Supreme Court

The New Jersey Supreme Court is deciding whether to take a closer look at a methodology long used by police officers to charge people with driving under the influence of drugs.

Law enforcement officials say the protocol is crucial to securing drugged driving convictions since toxicology tests for drugs are unreliable. But defense attorneys and civil rights advocates argue the method is not based on science and should be banned as expert testimony in court.

The New Jersey Supreme Court will hear the case of a man who was fired from his job as a funeral director after his employer found out he used medical marijuana to treat his cancer.

It comes not long after Gov. Phil Murphy signed into law an overhaul of the state’s medical-marijuana program that deals in part with employee protections.

The New Jersey Supreme Court ruled Monday that medical experts can testify about whether they believe plaintiffs are malingering, or faking the symptoms of an injury for personal gain.

Although such testimony was already occurring in civil cases across the state, the ruling formalizes the acceptance of testimony on malingering in New Jersey and sets standards for how it’s applied.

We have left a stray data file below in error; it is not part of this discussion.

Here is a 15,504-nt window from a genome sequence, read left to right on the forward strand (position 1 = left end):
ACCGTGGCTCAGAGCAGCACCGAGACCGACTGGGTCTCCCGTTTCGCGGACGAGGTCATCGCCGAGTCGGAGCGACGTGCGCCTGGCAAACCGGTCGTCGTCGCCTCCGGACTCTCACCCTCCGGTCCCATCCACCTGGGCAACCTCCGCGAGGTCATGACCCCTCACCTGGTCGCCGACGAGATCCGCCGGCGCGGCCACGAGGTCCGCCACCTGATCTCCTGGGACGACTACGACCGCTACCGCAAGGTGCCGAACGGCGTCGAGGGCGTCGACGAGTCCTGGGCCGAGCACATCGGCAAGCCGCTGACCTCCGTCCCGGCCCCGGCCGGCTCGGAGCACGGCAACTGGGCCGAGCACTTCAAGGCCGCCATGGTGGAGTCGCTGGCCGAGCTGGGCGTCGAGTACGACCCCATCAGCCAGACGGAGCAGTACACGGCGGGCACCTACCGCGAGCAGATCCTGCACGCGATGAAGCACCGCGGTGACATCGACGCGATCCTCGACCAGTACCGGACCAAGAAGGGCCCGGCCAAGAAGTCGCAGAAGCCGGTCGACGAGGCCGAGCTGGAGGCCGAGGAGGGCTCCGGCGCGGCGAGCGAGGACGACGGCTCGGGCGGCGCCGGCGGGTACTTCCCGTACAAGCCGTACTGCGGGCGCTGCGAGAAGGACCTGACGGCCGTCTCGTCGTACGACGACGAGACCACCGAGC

Historic preservation advocates say a decision by New Jersey's highest court will make it difficult for churches to get the money they need to renovate their architecturally-significant structures.

The state Supreme Court has ruled that the Religious Aid Clause of New Jersey's constitution prohibits using taxpayer funds to repair and restore churches.

Courtenay Mercer, the director of Preservation New Jersey, says churches often appear on the group's annual list of the 10 most endangered historical places in the state.

NJ Supreme Court Clarifies Bail Reform Rules

May 10, 2017

New Jersey's Supreme Court is clarifying some of the ground rules of the state's new bail system that took effect in January.

The state's highest has ruled the defense should have access to documents and reports prosecutors rely on when seeking to hold violent defendants without bail until trial.

Alexander Shalom, the senior staff attorney for the American Civil Liberties Union of New Jersey says the decision sends a strong message that detention hearings need to be meaningful, adversarial proceedings.

NJ Congressmen ReIntroduce Sports Betting Bills

Feb 2, 2017
Congressman Frank LoBiondo
Phil Gregory

Two New Jersey Congressmen are re-introducing bills to legalize sports betting.

Legal challenges by sports leagues have blocked New Jersey from permitting sports wagering.

Congressman Frank LoBiondo says the Supreme Court will soon decide whether to consider the state’s appeal.

“So I think it’s important that the new nominee is confirmed so that if the high court decides that they will consider New Jersey’s case, that is the fastest route to us being able to get to what we want. Otherwise we’ve got to go through the legislative route.”